David Karp was 20 years old in 2007, when he created a wondrously visual alternative to Wordpress and Blogger. Around the same time, Garance Dore was a style-conscious French gal who learned some html so she could beautify her personal blog. Neither will admit that they had a grand plan at the time.

But they did share one little trait: The ruthless ability to say "no" to what everyone else was thinking at the moment.

In the early days of Tumblr, the site's abilities were decidedly minimal. There was just posting--there were no comments, messaging, or re-posting. And the site's users were clamoring for comments. "All the other guys did comments; they were really ubiquitous, but they never really turned into something that exciting," Karp, Tumblr's founder and chief executive, said onstage at the Fast Company Innovation Festival in Manhattan on Wednesday.

"As we started to think about it, we realized comments were always second-place citizens," he said. "We said, 'what if we gave everybody an equal soapbox?'" Tumblr's small staff said no to the idea of comments, and wrote their own original code to allow individuals to repost Tumblr posts they like. "That's where the 'reblog button' came from."

He says it was a defining aspect of Tumblr, and fostered growth of the connective tissue between publishers on the site. Moreover, it allowed Tumblr to evolve beyond a simple web-posting tool, and gain something of a personality as a brand.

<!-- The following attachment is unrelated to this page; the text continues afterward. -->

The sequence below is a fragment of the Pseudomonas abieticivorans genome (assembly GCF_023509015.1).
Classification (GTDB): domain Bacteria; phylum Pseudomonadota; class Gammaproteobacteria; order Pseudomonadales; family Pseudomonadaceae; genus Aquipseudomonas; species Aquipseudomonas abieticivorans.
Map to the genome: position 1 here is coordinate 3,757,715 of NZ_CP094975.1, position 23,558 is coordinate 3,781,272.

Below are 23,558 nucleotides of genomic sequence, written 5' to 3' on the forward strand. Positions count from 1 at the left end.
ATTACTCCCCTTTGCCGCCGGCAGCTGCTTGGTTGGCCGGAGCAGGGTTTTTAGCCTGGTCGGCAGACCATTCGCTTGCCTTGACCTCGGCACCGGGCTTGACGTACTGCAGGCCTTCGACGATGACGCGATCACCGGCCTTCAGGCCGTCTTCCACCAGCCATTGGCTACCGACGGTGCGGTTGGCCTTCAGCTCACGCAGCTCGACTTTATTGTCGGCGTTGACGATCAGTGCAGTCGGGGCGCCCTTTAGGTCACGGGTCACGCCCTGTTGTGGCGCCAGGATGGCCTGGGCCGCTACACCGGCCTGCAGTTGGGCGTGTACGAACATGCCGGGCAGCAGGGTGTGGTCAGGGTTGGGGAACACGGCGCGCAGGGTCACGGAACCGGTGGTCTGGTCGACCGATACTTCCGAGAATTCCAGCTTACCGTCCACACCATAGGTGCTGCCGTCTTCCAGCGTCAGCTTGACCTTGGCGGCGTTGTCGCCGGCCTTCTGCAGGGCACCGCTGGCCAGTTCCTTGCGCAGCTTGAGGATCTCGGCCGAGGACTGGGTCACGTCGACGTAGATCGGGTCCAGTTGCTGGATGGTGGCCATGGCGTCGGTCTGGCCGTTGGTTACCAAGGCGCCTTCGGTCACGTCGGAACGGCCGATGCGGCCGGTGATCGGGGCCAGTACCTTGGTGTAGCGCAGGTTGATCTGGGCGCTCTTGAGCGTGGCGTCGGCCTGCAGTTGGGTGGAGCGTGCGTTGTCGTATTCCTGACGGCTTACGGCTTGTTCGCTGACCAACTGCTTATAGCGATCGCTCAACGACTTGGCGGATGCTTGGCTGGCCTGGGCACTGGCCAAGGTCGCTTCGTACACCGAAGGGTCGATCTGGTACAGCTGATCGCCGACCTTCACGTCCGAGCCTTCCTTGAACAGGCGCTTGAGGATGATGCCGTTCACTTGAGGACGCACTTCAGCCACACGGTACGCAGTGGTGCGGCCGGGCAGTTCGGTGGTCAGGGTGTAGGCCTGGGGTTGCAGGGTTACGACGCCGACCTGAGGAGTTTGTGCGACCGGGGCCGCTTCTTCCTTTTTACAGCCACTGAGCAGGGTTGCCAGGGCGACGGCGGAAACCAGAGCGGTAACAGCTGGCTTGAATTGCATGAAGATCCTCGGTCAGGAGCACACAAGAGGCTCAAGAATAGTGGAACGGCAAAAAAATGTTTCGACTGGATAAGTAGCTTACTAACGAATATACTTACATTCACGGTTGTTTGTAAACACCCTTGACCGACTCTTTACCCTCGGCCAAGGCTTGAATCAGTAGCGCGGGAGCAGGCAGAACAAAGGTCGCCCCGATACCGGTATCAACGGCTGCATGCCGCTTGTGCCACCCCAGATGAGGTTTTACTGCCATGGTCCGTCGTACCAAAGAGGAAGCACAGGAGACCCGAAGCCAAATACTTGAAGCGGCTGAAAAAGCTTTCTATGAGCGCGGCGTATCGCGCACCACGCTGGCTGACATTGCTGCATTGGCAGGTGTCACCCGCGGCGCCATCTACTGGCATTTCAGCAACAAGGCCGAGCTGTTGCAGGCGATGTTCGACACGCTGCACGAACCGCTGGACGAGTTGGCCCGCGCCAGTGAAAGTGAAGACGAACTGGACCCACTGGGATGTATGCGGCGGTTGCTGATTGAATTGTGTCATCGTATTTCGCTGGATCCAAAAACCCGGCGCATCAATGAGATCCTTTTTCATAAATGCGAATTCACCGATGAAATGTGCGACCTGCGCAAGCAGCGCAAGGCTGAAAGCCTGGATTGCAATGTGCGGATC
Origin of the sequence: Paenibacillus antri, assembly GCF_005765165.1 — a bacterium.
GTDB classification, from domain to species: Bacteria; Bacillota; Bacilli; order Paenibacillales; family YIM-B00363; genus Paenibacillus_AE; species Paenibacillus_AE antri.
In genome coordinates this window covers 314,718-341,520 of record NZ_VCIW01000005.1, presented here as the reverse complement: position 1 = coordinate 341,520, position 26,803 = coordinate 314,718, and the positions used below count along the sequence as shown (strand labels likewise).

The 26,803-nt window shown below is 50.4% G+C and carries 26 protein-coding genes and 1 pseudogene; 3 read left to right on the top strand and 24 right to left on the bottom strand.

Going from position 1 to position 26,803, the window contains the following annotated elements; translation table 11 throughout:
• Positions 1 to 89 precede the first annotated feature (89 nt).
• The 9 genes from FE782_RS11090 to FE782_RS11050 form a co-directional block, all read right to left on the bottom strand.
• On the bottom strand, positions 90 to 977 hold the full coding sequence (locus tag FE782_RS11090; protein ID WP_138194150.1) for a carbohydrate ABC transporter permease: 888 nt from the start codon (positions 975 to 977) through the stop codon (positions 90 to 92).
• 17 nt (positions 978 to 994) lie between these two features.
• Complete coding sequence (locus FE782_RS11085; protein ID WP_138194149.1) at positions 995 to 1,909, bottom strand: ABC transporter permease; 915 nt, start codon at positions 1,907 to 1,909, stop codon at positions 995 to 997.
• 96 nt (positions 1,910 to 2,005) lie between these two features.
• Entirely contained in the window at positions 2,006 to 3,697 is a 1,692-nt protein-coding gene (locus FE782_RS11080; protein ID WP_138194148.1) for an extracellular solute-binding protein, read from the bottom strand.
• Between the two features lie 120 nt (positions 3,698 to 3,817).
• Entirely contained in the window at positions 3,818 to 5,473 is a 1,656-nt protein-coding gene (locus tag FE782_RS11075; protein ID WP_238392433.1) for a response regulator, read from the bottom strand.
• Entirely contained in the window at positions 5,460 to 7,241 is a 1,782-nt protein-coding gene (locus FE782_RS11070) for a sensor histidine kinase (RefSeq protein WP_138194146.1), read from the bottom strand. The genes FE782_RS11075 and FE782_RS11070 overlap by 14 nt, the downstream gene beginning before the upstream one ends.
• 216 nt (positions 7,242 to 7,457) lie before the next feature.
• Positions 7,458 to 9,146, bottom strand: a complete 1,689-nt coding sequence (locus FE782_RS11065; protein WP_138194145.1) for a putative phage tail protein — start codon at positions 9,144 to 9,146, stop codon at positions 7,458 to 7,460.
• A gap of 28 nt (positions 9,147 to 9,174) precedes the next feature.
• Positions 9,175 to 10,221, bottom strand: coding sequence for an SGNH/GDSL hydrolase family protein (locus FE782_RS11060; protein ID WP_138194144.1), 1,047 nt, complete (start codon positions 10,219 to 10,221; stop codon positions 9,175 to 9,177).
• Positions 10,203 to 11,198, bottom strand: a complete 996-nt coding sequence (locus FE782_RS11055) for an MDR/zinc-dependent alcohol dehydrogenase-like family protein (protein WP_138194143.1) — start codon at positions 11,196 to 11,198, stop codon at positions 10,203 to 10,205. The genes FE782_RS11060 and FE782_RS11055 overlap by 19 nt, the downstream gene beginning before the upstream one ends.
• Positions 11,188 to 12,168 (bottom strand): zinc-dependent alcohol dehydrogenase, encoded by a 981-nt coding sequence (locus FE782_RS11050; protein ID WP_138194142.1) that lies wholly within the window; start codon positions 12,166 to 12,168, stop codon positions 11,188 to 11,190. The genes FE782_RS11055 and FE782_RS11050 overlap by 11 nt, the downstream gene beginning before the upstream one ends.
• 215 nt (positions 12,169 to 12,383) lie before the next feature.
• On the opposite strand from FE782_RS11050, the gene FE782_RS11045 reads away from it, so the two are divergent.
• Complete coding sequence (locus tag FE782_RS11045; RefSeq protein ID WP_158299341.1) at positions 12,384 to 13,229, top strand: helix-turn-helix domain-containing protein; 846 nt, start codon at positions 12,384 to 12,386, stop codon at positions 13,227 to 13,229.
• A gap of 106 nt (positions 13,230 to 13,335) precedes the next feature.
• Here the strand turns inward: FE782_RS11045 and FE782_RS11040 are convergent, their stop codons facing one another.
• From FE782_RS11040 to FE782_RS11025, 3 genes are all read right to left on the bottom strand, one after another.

Within years, Tumblr was also saying "no" to advertising, and "no" to a "buy" button. And it kept a firm hold on its creative soul.

Similarly, blogger Garance Dore, who appeared in the on-stage discussion with Karp, said her creation of a personal blog was part of a "rebellion from the system" back in the mid-2000s.

She said early on, she struggled with whether to use advertising on the site--something other bloggers were beginning to do indiscriminately. The answer she came to was not to say "no" to it just once--but to have to say it over and over again along the way. She is selective about which campaigns the site accepts. "We say no all the time," Dore says. "We just said no to an advertising campaign for a perfume that I didn't think smelled so good."

For her, creativity takes time and space. And she wants the business that the blog has spurred to reflect that spirit--and not grow too big for it. She says: "My choice has also been to stay at a size that allows us to say no to things, not to become a big machine."